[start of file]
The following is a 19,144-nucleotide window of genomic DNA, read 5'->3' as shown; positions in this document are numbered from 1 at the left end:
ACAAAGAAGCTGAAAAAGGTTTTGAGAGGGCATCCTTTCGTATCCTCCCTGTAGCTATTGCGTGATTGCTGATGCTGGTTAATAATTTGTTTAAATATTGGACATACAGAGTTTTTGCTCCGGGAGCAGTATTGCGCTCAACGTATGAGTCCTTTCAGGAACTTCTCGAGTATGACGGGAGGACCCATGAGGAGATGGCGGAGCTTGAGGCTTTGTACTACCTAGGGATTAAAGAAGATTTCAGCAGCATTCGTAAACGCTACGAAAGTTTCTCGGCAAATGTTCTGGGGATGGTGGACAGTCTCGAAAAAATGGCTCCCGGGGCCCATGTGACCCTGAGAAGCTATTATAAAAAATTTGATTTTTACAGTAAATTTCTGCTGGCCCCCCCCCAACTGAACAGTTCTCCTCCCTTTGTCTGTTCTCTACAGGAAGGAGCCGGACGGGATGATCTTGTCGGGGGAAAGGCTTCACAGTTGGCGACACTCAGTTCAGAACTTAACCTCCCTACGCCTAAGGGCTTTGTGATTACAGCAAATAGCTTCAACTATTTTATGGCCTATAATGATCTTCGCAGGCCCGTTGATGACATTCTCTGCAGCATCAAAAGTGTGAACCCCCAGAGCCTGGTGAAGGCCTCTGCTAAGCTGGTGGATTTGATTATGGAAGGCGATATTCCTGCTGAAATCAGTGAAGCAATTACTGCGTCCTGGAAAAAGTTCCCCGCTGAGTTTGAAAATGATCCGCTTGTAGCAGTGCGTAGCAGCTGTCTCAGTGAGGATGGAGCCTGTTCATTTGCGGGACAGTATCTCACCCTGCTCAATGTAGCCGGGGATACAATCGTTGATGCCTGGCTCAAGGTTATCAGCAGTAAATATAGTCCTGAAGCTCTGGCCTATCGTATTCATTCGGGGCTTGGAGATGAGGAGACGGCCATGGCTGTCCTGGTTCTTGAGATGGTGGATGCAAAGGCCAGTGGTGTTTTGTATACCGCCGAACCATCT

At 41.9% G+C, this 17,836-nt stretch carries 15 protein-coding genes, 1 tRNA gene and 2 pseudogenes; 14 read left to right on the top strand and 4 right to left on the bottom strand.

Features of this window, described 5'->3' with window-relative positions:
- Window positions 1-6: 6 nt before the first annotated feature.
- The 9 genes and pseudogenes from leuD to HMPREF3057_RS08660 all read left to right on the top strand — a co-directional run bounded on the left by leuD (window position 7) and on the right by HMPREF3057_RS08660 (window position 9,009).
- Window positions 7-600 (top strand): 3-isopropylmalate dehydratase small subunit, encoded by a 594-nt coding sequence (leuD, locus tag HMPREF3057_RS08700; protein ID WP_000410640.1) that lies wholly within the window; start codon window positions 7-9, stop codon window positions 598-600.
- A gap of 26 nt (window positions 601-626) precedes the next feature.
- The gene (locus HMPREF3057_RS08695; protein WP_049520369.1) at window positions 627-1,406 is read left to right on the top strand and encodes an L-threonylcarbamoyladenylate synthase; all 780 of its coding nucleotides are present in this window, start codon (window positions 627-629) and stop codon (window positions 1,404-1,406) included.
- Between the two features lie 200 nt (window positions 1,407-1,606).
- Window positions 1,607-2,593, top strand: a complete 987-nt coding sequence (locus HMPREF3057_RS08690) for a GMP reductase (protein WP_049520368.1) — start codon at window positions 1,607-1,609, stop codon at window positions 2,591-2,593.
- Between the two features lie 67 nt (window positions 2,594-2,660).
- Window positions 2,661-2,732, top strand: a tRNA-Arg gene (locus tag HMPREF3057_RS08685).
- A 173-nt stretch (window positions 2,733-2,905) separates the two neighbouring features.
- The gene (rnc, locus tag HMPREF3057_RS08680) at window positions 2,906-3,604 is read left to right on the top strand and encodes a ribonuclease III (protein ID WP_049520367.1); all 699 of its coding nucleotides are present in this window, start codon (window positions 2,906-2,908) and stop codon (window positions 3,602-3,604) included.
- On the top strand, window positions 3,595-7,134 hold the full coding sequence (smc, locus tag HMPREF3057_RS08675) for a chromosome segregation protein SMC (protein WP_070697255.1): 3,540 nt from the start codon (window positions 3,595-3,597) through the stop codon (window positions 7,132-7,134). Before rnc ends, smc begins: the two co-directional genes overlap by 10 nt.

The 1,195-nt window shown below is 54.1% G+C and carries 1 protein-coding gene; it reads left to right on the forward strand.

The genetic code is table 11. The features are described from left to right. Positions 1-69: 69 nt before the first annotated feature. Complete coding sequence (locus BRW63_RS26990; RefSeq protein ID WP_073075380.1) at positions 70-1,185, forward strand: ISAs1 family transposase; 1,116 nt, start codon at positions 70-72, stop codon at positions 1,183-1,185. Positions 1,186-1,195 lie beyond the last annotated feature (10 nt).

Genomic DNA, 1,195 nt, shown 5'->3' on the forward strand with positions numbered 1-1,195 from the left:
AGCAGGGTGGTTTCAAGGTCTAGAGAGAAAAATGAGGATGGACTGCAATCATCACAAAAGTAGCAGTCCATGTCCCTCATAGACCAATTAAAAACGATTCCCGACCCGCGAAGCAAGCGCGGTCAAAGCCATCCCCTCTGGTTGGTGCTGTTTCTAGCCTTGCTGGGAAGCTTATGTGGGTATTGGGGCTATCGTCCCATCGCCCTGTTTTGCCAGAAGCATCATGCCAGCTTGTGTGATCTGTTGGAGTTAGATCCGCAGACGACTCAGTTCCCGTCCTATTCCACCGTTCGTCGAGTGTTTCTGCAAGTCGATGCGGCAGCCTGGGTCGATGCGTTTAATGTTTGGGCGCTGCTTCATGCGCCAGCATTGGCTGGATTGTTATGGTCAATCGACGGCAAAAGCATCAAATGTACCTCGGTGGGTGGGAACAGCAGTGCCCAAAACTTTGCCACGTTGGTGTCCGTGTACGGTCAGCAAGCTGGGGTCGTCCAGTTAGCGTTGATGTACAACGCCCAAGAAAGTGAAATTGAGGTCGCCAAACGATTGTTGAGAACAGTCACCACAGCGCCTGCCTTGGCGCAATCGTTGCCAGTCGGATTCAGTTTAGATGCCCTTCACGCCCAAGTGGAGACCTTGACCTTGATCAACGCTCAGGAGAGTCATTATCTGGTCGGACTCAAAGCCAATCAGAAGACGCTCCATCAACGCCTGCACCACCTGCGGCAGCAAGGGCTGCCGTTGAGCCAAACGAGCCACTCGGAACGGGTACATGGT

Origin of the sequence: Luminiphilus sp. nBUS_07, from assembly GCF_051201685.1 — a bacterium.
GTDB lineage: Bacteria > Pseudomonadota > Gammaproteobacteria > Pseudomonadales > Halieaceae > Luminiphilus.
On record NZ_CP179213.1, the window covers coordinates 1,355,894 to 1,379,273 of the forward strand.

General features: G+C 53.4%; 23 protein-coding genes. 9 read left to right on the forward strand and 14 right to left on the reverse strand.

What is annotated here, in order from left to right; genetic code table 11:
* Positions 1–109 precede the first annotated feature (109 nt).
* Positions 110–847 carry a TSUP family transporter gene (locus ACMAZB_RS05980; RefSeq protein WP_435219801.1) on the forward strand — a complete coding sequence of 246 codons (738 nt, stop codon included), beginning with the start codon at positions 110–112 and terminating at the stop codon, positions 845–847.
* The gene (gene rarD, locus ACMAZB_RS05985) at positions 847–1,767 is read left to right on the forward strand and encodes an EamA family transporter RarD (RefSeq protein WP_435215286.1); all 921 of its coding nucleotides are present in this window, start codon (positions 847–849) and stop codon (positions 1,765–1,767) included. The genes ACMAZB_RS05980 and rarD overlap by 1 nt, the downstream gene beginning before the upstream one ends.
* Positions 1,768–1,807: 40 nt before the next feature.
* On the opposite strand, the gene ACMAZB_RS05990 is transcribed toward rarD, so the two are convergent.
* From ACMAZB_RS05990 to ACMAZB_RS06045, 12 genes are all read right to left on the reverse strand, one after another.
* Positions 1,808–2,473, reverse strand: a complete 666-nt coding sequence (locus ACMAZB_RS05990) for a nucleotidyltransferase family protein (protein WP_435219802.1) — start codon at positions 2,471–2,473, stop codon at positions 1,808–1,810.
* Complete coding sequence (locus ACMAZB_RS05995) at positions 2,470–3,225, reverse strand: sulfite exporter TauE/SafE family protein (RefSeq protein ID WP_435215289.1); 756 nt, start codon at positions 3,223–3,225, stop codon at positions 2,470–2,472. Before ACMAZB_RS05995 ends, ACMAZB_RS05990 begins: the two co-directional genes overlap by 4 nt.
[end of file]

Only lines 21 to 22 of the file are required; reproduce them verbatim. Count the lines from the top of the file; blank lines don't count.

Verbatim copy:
Origin of the sequence: Luminiphilus sp. nBUS_07, from assembly GCF_051201685.1 — a bacterium.
GTDB lineage: Bacteria > Pseudomonadota > Gammaproteobacteria > Pseudomonadales > Halieaceae > Luminiphilus.